When powerHouse Books releases the first English-language edition of “Take Ivy” on August 31, eager readers will finally get a chance to see its enchantingly atmospheric photos as they were meant to be seen: within the hardbound covers of a picture book. Though widely disseminated on the Internet, scanned photos seen on a computer screen


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Preppy Evangelist: The Lisa Birnbach Interview

Six months ago Lisa Birnbach, author of the 1980 bestseller “The Official Preppy Handbook,” agreed to do a Q&A interview with Ivy-Style. Shortly after settling in New York, I contacted Birnbach, who said she was too busy to talk as she was finishing a sequel. Then, when word recently leaked out about the forthcoming tome


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Bohemian in a Sack Suit: The 1959 Brooks Brothers Novel

For Ivy-Style’s 200th post, I thought I’d break out something special I’ve been sitting on for awhile. Last year, between Los Angeles and New York, I spent six months in my old environs of the Bay Area, including five weeks staying with a former flame (now married to a Hungarian who lost his baronetcy in


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The Miyuki-zoku: Japan’s First Ivy Rebels

The first Japanese to adopt elements of the Ivy League Look were a youth tribe called the Miyuki-zoku, who suddenly appeared in the summer of 1964. The group’s name came from their storefront loitering on Miyuki Street in the upscale Ginza shopping neighborhood (the suffix “zoku” means subculture or social group). The Miyuki-zoku were mostly


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Chipp Off The Old Block

Paul Winston’s bold suit linings are so famous, many clients select the fabric for the lining before the fabric for the suit itself. Vivid linings are just one of the signature styles of Winston, the renowned tailor who began working for his father Sidney’s New York-based clothing company Chipp in 1961. Chipp soon became renowned


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Bruce Almighty

Over the past several decades, G. Bruce Boyer has distinguished himself as one of the most erudite writers ever to tackle the subject of menswear. Born in 1941, he came of age at the Ivy League Look’s height in popularity. A graduate of Moravian, the fifth-oldest college in the US, Boyer went on to do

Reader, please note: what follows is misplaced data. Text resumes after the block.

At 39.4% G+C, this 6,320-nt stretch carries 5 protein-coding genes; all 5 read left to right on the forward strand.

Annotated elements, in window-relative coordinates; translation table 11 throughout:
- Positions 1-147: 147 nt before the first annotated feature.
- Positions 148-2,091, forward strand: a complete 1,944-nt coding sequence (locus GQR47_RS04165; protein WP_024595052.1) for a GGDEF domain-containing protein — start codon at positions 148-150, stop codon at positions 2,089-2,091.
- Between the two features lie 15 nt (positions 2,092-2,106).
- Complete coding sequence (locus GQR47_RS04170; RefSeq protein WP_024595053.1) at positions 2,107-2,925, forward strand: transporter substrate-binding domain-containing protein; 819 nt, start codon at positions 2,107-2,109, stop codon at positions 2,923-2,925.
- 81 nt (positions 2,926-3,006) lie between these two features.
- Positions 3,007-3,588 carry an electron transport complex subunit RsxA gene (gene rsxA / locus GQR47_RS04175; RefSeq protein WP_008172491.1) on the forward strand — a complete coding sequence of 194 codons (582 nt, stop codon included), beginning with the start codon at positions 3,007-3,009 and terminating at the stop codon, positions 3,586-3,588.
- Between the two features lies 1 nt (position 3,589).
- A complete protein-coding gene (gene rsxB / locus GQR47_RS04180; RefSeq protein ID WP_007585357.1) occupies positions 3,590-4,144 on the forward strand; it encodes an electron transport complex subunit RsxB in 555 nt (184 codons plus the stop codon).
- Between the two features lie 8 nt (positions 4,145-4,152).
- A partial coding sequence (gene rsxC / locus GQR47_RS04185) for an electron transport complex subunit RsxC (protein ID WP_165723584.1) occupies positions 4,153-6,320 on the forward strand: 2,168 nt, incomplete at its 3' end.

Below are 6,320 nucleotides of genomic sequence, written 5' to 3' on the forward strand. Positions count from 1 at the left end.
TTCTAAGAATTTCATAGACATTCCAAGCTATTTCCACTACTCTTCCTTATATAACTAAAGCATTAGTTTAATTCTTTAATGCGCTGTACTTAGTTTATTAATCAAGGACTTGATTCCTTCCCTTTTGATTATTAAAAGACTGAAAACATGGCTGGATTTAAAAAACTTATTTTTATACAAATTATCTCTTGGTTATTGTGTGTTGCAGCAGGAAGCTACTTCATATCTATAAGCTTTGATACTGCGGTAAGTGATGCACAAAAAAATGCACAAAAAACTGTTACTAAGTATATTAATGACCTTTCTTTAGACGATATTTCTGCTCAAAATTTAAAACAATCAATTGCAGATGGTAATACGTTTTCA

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Nelson W. Aldrich Jr. on Preppies

Almost two years before “The Official Preppy Handbook” made preppy affectation accessible to all, Nelson W. Aldrich Jr. had already caught wind of the zeitgeist. His January 1979 cover story for the Atlantic Monthly, “Preppies: The Last Upper Class?” is a seminal work of exposition on the manners and mores of the WASP establishment. It


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Boyer on Brooks

Renowned menswear writer G. Bruce Boyer has generously given Ivy Style his imprimatur to reproduce several chapters from his 1985 book “Elegance.” It will mark the first time the articles have been digitized for the Internet. We thought of no better way to launch the series than with Boyer’s chapter on Brooks Brothers, which is


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All That Jazz

On assignment for the online magazine at RalphLauren.com, Ivy Style founder Christian Chensvold muses on that brief point in time when jazz musicians went for the clean-cut look, which, considering many of them were junkies, was the only clean thing about them. Sometime around 1954, jazz great Miles Davis walked into the Andover Shop, a